From video clips of the storm’s destruction sent out by residents via mobile phones, people all over the world have been able to get almost a firsthand sense of the horror being experienced by residents of the Bahamas
As we went to press last evening, Hurricane Dorian had come to a standstill over Grand Bahama in the Bahamas, continuing its catastrophic onslaught on our Caribbean neighbour to the north west.
This Category 5 hurricane is no ordinary storm. It has been described as the strongest on modern record. For the 30 hours and counting before this editorial was written, some parts of the Bahamas had been enduring relentless punishing conditions, worse than anyone could have imagined.
From video clips of the storm’s destruction sent out by residents via mobile phones, people all over the world have been able to get almost a firsthand sense of the horror being experienced by residents of the Bahamas.
Flooding is widespread, with one official saying it was impossible to tell where the roads ended and the sea began. Tidal surges from the hurricane were projected to reach up to 23 feet above normal levels, covering large portions of the low-lying cays and islands.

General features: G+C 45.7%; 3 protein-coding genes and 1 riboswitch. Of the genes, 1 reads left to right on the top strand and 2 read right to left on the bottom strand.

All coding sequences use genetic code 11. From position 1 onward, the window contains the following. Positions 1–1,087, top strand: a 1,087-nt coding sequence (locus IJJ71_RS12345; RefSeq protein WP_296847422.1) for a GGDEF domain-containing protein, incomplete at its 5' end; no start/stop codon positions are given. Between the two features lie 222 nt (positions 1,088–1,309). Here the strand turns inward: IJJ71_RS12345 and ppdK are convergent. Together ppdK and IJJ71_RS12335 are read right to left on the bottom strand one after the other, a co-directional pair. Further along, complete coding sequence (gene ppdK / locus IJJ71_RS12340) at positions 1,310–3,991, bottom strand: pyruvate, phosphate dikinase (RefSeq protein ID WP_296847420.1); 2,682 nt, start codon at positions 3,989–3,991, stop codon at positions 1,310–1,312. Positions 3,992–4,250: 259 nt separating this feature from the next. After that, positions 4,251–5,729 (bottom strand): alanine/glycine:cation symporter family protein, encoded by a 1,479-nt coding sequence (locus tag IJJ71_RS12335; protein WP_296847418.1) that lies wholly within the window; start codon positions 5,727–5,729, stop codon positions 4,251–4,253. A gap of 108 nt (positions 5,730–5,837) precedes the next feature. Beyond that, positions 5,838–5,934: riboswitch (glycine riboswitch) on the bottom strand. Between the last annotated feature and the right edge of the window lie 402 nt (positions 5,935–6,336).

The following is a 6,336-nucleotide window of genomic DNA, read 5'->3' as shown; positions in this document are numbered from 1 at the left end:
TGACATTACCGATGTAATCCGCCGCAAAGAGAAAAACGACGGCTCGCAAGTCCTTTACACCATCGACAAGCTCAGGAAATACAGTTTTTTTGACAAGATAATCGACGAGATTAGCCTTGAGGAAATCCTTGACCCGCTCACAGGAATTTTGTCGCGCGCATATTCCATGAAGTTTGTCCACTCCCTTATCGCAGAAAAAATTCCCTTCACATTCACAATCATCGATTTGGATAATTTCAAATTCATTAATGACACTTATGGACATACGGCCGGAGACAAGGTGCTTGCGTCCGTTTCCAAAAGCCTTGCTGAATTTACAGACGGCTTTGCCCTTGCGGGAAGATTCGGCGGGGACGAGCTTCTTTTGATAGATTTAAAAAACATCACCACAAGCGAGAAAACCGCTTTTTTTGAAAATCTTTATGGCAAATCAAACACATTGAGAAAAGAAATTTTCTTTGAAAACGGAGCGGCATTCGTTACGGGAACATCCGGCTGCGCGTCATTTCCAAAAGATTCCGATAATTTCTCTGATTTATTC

Preliminary reports put the death toll at five, but because of the severity of the storm, many government agencies have not been able to respond, leaving desperate, stranded residents to fend for themselves. Some evacuation centres and health facilities have also reportedly been badly damaged, limiting what assistance they are able to offer to those who are able to make their way to them.
When hurricanes Irma and Maria wreaked havoc in the Caribbean in September 2017, causing upward of $65 billion in damage, we thought we had seen the worst. Many of the affected communities and individuals are still in recovery mode, trying to rebuild in a manner that they hope would be able to withstand the 150 mph winds that ripped their homes and public buildings apart and which we assumed / hoped would not be exceeded.
But with Dorian’s sustained winds of 185 mph and gusts of over 200 mph, what do we do? Where do we go from here? It is easy to say, well, we should upgrade our building codes and build structures to withstand winds of over 200 mph. The sad news is, such structures do not come cheaply and are outside the reach of the average Caribbean homeowner.
Plus, who is to say that there is not another monster storm around the corner with winds whose maximum speeds exceed those of Dorian? How does one prepare for the unknown?